Occasionally, an investor must make a choice. They must decide whether their loyalty lies with their advisor, or with the company their advisor represents.
This loyalty is tested when an advisor switches firms, something that happens more frequently than investors may initially realize. At that point, the investor must determine with whom their loyalty lies.
Some investors choose a financial advisor based on the company for which the advisor works, while other investors connect with an individual advisor first, even before knowing what company that advisor works for. As a result, loyalty can be created between the investor and the provider, or between the investor and the advisor, depending on the situation.
Spectrem’s study on the subject of investor loyalty, Client Loyalty Among Affluent Investors, looks at the dichotomy of investor loyalty between the advisor they work with and the company that advisor works for.
“This is a significant topic because advisors do change firms from time to time, and investors are required to make a choice of whether to stay with the firm or move with the advisor,’’ said Spectrem president George H. Walper Jr. “Even when the individual relationship is strong, the choice can be difficult. There are many factors that are weighed in making that decision, and an investor’s sense of satisfaction can be affected.”
This pressure on investors is a pressure upon the advisor as well. Advisors switching firms do not want to start over with an entirely new client base that requires attracting clients, signing them to contracts, and then getting to know their investment preferences, concerns and limitations.
Unfortunately, the Spectrem study indicates there is an even split among investors as to which way they would go. Exactly 50 percent of investors said they would stay with the firm if their advisor left, while 50 percent said they would move with the advisor because that relationship is more important to them than the firm for which they work.
This even split is almost universal depending on wealth, the report notes. While Millionaires (those with a net worth between $1 million and $5 million) and Ultra High Net Worth investors (with a net worth between $5 million and $25 million) are indeed evenly split, the Mass Affluent investors (with a net worth between $100,000 and $1 million) lean slightly toward preferring to stay with the firm.
It is possible that the Mass Affluent, a segment that skews younger, might not have the same amount of time invested in the relationship with the advisor, making the choice to stay with the firm more attractive and feel safer.
Why do investors make the choices they do in this matter? The Spectrem study notes that two-thirds of investors who prefer to stay with the firm do so because the safety and brand name of the company is more important than the relationship with the advisor. This was particularly true right after the financial crisis, however, the loyalty has recently returned to the 50-50 level found in the most recent research.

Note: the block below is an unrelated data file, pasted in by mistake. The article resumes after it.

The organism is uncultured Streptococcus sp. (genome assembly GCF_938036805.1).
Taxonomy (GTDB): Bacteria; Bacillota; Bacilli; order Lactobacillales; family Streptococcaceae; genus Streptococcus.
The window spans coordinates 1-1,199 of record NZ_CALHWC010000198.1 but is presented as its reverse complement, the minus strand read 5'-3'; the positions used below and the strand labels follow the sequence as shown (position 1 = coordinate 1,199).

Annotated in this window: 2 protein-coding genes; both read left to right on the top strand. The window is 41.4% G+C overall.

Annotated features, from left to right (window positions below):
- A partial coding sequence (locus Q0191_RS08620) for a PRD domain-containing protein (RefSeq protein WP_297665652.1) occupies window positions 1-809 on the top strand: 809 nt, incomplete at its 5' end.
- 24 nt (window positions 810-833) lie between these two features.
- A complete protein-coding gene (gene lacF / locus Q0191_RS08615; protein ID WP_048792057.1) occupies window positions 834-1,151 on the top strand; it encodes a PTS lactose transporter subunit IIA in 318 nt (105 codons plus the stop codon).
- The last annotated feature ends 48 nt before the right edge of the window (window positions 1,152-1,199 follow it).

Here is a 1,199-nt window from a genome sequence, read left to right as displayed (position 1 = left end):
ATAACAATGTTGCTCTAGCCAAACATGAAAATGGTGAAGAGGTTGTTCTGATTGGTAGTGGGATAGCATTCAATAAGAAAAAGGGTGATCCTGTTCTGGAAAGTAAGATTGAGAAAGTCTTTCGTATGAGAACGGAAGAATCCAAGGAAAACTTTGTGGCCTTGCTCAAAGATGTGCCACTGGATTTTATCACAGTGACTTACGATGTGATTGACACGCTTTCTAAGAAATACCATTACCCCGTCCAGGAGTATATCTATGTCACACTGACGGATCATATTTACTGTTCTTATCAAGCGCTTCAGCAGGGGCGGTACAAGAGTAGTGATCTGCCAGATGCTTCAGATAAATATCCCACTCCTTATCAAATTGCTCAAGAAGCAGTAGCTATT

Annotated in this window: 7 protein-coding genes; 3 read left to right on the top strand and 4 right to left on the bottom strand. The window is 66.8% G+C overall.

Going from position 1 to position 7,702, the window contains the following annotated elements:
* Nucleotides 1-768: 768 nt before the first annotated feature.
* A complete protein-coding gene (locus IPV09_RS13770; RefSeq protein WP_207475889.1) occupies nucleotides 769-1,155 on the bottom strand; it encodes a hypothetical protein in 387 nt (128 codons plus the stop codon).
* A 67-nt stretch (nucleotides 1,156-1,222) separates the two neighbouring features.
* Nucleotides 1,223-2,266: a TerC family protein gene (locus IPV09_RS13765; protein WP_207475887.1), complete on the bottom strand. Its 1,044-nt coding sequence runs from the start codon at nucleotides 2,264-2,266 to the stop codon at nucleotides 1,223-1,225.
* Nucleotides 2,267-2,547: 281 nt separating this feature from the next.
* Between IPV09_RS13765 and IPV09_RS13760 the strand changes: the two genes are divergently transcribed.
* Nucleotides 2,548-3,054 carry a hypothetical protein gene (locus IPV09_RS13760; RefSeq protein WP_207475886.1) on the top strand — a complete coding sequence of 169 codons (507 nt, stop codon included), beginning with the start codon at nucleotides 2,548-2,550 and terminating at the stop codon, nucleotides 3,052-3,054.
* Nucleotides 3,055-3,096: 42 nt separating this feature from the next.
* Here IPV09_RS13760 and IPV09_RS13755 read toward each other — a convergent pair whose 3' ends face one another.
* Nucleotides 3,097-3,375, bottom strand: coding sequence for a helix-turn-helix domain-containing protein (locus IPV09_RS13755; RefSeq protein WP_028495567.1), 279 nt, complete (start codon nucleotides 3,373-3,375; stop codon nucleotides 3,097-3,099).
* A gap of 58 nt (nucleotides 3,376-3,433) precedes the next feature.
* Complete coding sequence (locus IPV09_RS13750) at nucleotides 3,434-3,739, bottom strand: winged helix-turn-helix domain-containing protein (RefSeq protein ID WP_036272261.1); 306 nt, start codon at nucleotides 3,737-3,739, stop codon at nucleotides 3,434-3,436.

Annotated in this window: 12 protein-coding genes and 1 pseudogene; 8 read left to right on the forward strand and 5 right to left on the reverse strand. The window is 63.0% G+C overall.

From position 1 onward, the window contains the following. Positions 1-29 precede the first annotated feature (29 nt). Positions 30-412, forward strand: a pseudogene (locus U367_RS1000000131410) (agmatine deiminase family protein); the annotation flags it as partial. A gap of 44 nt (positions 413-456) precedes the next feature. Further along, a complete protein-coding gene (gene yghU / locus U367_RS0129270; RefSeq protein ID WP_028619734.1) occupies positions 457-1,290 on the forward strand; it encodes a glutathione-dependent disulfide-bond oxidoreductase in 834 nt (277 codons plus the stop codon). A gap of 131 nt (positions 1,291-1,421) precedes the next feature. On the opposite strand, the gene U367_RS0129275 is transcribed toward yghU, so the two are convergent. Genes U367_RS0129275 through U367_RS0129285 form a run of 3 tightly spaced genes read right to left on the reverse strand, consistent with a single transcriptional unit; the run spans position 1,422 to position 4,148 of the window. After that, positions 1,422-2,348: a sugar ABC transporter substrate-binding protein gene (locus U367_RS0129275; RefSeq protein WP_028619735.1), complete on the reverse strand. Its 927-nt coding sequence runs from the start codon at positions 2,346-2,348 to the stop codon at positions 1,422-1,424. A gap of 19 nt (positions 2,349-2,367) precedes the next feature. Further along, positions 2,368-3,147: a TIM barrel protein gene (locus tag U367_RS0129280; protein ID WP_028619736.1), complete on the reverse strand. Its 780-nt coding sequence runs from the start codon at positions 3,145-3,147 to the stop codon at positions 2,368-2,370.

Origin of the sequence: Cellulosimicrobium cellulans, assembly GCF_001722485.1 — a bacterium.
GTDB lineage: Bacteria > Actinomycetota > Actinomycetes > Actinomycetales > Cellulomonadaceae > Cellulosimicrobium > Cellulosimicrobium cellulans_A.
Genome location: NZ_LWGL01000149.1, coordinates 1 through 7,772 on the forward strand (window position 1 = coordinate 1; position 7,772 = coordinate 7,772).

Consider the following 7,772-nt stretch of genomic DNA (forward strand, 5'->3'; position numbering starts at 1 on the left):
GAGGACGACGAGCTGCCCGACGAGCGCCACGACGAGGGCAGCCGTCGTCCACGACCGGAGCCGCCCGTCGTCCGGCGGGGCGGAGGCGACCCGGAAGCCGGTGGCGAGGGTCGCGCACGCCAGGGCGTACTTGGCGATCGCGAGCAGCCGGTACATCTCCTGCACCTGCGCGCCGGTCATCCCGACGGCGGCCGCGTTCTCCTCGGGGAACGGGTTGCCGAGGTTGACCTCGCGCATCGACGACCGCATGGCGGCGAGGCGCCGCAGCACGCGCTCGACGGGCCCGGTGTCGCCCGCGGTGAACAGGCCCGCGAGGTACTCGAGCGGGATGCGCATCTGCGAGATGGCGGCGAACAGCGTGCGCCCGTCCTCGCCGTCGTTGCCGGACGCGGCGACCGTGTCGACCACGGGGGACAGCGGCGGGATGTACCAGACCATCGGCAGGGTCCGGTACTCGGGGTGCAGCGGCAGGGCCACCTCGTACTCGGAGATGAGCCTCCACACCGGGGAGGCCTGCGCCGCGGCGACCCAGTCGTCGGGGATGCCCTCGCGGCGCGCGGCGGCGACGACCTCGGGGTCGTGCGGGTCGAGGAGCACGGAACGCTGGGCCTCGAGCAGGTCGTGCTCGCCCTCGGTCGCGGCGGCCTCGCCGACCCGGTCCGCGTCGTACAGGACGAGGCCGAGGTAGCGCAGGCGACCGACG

Investors were asked to judge their level of loyalty overall, to either a company or to a person within the brand or company. Overall, 42 percent of investors said their loyalty is to a person within the company, 34 percent said their loyalty is to the brand, and 25 percent said neither wins out.
Segmented by advisor dependency, investors who consider themselves very advisor dependent are far more loyal to their advisor rather than to the brand (52 percent to 26 percent) while Self-Directed investors who use advisors only for significant life events are more likely to be loyal to the brand (40 percent to 30 percent).
Advisors, too, find their loyalty tested. They have corporate instructions and parameters given to them when they become representatives of a firm. Occasionally, advisors can run afoul of their directives when they contrast with the desires of the investor. How an advisor responds to these pressures can determine whether a client becomes loyal to the advisor or to the firm for which the advisor works.
Top Takeaways for Advisors
If you are an advisor who is pleased with his current working situation, it probably does not matter to you whether the investor feels loyal to the company or to you personally, as long as they are satisfied with the services they receive. However, any advisor who might be considering a move from one firm to the next must consider the importance of client loyalty, and whether the investor is likely to follow you to a new firm. Keep in mind, the easier the administrative tasks that might be part of the change of provider, the more likely the investor will move his or her business.
Investors are increasingly demanding that all of their financial information be available at one particular location. If an advisor is moving to a firm which will not provide this information, he or she is likely to lose the client. In contrast, if the available information and services are better than the original firm, it can be an attractive move.
*According to Spectrem research, there are currently 29.8 million households with $100,000 - $1 million in net worth (not including primary residence, NIPR). There are 9.1 Millionaire households ($1 million - $5 million net worth, NIPR), 1.21 million Ultra High Net Worth households ($5 million - $25 million net worth, NIPR) and 145,000 households with more than $25 million in net worth, NIPR.